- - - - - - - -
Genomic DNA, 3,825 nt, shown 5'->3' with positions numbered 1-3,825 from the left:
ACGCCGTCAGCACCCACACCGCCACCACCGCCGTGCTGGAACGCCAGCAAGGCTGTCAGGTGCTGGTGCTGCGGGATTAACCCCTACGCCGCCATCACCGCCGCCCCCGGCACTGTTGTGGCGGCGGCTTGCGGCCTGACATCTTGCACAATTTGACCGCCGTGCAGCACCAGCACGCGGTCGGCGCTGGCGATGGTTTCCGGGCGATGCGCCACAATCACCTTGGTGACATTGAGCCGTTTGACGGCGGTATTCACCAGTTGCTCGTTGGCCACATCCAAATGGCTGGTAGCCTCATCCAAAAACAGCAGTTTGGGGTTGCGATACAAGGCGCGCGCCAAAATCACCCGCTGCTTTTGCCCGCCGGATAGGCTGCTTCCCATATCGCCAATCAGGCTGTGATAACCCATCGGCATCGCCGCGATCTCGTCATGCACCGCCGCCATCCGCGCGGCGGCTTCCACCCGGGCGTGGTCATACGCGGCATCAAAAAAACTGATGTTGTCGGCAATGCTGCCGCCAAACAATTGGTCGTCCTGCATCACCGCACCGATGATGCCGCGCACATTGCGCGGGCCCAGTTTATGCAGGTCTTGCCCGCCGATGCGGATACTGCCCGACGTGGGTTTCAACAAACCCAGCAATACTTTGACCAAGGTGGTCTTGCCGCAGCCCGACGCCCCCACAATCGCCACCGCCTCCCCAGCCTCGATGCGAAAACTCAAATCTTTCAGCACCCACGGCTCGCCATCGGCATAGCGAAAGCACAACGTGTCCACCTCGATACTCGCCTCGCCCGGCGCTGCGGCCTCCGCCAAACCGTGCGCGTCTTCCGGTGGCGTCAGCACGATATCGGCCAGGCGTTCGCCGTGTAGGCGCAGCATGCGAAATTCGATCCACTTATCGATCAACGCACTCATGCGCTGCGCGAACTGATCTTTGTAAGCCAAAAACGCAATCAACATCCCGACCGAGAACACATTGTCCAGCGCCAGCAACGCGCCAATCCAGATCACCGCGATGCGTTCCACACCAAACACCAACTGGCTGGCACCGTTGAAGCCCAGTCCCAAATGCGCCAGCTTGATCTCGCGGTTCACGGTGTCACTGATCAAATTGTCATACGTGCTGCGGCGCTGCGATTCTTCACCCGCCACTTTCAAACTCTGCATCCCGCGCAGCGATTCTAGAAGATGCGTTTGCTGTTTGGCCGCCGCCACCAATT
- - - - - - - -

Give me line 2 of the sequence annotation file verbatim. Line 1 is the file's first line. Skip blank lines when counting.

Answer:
ACGCCGTCAGCACCCACACCGCCACCACCGCCGTGCTGGAACGCCAGCAAGGCTGTCAGGTGCTGGTGCTGCGGGATTAACCCCTACGCCGCCATCACCGCCGCCCCCGGCACTGTTGTGGCGGCGGCTTGCGGCCTGACATCTTGCACAATTTGACCGCCGTGCAGCACCAGCACGCGGTCGGCGCTGGCGATGGTTTCCGGGCGATGCGCCACAATCACCTTGGTGACATTGAGCCGTTTGACGGCGGTATTCACCAGTTGCTCGTTGGCCACATCCAAATGGCTGGTAGCCTCATCCAAAAACAGCAGTTTGGGGTTGCGATACAAGGCGCGCGCCAAAATCACCCGCTGCTTTTGCCCGCCGGATAGGCTGCTTCCCATATCGCCAATCAGGCTGTGATAACCCATCGGCATCGCCGCGATCTCGTCATGCACCGCCGCCATCCGCGCGGCGGCTTCCACCCGGGCGTGGTCATACGCGGCATCAAAAAAACTGATGTTGTCGGCAATGCTGCCGCCAAACAATTGGTCGTCCTGCATCACCGCACCGATGATGCCGCGCACATTGCGCGGGCCCAGTTTATGCAGGTCTTGCCCGCCGATGCGGATACTGCCCGACGTGGGTTTCAACAAACCCAGCAATACTTTGACCAAGGTGGTCTTGCCGCAGCCCGACGCCCCCACAATCGCCACCGCCTCCCCAGCCTCGATGCGAAAACTCAAATCTTTCAGCACCCACGGCTCGCCATCGGCATAGCGAAAGCACAACGTGTCCACCTCGATACTCGCCTCGCCCGGCGCTGCGGCCTCCGCCAAACCGTGCGCGTCTTCCGGTGGCGTCAGCACGATATCGGCCAGGCGTTCGCCGTGTAGGCGCAGCATGCGAAATTCGATCCACTTATCGATCAACGCACTCATGCGCTGCGCGAACTGATCTTTGTAAGCCAAAAACGCAATCAACATCCCGACCGAGAACACATTGTCCAGCGCCAGCAACGCGCCAATCCAGATCACCGCGATGCGTTCCACACCAAACACCAACTGGCTGGCACCGTTGAAGCCCAGTCCCAAATGCGCCAGCTTGATCTCGCGGTTCACGGTGTCACTGATCAAATTGTCATACGTGCTGCGGCGCTGCGATTCTTCACCCGCCACTTTCAAACTCTGCATCCCGCGCAGCGATTCTAGAAGATGCGTTTGCTGTTTGGCCGCCGCCACCAATT